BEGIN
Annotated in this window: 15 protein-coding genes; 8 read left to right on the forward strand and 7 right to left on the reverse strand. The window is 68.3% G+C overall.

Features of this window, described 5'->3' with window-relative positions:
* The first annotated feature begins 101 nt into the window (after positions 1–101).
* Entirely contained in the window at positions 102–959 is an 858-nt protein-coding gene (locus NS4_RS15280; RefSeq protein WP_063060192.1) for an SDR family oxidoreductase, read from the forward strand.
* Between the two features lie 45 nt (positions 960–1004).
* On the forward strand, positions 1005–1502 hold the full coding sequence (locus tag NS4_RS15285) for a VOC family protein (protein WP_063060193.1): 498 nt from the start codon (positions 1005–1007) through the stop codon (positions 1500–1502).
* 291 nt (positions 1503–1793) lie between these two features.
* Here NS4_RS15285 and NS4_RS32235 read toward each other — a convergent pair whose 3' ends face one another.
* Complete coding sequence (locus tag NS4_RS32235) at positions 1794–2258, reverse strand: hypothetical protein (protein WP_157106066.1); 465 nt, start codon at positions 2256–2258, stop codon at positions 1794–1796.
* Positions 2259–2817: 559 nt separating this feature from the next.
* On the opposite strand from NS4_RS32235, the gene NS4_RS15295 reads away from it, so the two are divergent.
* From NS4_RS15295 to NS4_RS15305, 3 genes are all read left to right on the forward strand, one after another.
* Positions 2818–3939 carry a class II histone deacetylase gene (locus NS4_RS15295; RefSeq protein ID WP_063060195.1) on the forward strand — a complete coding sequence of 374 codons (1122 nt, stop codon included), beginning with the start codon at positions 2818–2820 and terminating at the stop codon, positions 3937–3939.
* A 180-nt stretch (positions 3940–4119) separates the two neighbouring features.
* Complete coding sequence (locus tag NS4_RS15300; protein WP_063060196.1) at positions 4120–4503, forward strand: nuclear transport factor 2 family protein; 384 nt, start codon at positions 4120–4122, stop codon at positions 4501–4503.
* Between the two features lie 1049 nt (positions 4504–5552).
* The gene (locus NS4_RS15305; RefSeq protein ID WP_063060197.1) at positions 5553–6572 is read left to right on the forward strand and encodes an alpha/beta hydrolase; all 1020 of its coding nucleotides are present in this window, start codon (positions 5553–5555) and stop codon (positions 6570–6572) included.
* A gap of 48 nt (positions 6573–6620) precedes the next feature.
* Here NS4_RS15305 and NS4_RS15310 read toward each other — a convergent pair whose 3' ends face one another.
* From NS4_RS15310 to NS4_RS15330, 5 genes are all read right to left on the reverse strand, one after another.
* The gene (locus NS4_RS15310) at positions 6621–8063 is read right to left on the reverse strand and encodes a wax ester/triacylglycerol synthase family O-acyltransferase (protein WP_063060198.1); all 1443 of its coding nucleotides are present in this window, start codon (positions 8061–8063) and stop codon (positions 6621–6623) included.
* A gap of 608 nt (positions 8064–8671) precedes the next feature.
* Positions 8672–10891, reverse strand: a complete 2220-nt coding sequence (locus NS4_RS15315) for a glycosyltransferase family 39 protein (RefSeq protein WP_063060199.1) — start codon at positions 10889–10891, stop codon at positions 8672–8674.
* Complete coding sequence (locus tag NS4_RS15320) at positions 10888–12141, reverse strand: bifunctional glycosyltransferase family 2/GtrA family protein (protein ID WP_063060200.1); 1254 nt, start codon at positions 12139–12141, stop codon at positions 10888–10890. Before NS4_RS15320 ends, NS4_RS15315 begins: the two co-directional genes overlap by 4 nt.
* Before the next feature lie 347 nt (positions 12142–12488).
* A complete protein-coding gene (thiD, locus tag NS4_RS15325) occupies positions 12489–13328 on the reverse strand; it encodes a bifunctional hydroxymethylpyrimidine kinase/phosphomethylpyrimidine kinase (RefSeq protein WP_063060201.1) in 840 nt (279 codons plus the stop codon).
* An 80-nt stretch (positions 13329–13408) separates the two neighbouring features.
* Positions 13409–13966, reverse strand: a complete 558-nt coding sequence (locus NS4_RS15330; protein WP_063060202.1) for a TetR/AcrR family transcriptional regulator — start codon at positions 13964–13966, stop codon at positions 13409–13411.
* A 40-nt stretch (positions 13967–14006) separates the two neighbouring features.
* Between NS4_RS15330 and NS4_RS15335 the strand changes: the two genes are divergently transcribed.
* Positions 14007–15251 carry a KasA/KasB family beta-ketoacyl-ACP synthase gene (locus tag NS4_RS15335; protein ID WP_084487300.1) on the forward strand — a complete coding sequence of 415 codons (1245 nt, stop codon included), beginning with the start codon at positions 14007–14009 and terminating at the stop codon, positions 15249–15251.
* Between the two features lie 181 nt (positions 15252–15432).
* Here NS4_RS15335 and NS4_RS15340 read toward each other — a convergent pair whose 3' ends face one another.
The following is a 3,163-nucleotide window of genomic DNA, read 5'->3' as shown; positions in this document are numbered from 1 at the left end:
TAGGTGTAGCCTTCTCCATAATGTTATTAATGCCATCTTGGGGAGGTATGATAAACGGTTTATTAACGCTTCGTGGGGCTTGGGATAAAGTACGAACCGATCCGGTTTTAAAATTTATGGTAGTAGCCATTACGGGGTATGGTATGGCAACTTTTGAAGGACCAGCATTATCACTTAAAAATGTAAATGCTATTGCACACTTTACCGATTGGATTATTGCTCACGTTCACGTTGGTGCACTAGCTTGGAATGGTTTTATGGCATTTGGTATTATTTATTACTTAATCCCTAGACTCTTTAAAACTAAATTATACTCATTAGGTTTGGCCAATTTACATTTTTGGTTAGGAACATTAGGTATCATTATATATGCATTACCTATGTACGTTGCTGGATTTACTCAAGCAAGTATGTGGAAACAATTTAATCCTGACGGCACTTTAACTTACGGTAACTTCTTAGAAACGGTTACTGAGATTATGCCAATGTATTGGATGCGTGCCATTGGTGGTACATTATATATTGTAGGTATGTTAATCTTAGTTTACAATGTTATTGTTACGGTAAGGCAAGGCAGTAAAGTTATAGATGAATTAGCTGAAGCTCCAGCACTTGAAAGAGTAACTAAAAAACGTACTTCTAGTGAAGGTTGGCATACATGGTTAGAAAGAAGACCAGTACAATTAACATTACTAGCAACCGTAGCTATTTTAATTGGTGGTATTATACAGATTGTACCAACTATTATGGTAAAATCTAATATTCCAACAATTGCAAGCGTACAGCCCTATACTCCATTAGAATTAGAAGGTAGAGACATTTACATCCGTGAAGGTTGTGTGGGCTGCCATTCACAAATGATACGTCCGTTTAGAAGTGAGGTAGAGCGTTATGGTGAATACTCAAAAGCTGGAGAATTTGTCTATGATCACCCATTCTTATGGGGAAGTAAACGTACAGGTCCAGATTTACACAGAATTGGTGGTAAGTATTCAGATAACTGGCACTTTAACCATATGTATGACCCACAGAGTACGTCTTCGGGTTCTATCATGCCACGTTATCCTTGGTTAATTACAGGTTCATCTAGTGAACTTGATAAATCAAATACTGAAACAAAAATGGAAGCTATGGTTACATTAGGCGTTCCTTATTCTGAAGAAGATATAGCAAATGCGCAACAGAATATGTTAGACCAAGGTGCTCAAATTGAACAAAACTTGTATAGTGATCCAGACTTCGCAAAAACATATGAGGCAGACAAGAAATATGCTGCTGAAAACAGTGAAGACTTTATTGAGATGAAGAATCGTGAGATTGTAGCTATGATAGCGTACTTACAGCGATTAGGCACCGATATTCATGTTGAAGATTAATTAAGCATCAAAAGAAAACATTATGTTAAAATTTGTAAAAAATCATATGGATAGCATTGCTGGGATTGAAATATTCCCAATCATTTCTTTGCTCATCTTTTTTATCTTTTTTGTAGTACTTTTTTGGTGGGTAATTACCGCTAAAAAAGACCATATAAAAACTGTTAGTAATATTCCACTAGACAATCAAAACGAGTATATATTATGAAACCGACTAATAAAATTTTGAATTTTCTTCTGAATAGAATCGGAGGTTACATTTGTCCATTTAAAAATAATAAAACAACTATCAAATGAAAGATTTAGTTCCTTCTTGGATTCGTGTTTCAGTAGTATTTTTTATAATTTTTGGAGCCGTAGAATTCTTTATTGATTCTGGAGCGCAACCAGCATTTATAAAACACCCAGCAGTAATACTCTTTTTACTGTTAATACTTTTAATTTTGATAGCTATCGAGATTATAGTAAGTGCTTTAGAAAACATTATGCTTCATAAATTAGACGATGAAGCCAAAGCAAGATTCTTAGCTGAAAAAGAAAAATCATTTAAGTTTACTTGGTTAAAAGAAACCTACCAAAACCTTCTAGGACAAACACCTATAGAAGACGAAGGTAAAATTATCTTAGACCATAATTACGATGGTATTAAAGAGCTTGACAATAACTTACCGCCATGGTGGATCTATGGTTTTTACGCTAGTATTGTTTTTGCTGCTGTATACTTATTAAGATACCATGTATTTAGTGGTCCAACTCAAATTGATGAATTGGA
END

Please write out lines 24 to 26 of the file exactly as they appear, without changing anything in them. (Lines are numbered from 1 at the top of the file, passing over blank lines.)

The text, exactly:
* Complete coding sequence (locus tag NS4_RS15320) at positions 10888–12141, reverse strand: bifunctional glycosyltransferase family 2/GtrA family protein (protein ID WP_063060200.1); 1254 nt, start codon at positions 12139–12141, stop codon at positions 10888–10890. Before NS4_RS15320 ends, NS4_RS15315 begins: the two co-directional genes overlap by 4 nt.
* Before the next feature lie 347 nt (positions 12142–12488).
* A complete protein-coding gene (thiD, locus tag NS4_RS15325) occupies positions 12489–13328 on the reverse strand; it encodes a bifunctional hydroxymethylpyrimidine kinase/phosphomethylpyrimidine kinase (RefSeq protein WP_063060201.1) in 840 nt (279 codons plus the stop codon).